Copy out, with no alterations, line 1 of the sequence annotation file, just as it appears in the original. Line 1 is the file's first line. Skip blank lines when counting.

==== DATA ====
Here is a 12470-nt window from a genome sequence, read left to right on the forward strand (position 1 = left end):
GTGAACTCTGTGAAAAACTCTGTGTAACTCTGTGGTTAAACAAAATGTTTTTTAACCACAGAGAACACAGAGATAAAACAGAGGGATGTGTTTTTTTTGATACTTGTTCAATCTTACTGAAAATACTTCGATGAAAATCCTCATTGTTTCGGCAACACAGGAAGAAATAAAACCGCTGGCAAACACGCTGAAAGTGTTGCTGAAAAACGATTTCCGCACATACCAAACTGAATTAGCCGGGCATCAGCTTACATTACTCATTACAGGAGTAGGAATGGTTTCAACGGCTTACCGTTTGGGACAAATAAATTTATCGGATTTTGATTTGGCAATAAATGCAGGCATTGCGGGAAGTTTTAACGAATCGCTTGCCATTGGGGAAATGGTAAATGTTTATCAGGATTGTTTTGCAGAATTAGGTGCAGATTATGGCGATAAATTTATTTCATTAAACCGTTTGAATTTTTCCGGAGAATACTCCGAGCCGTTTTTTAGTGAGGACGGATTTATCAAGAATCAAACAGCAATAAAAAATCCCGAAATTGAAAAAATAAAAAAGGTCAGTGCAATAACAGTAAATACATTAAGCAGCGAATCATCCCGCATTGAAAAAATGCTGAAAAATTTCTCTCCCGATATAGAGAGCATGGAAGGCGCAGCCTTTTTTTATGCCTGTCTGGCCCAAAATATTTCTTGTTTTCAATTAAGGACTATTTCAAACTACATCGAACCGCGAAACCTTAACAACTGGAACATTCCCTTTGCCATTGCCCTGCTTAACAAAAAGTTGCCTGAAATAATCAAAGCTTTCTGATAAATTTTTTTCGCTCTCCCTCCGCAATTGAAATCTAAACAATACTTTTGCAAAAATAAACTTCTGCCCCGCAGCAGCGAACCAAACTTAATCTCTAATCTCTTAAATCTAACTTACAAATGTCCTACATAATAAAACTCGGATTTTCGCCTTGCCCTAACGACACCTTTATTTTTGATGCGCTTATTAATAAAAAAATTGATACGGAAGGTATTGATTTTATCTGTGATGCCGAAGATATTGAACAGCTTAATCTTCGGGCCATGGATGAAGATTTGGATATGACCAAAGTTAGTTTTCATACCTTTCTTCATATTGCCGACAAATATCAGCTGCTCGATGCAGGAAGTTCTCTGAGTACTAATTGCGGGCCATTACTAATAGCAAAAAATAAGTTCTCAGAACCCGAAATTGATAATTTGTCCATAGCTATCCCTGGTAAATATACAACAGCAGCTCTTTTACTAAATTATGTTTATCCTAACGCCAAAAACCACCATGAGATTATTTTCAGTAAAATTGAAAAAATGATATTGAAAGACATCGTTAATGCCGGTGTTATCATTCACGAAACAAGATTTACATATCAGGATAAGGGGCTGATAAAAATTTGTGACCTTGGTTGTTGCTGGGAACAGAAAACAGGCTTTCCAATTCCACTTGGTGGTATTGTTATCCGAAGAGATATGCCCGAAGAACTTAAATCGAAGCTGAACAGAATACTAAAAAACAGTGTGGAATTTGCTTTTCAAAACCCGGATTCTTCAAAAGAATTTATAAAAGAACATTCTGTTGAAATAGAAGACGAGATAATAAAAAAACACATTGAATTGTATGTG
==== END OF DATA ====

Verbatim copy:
Here is a 12470-nt window from a genome sequence, read left to right on the forward strand (position 1 = left end):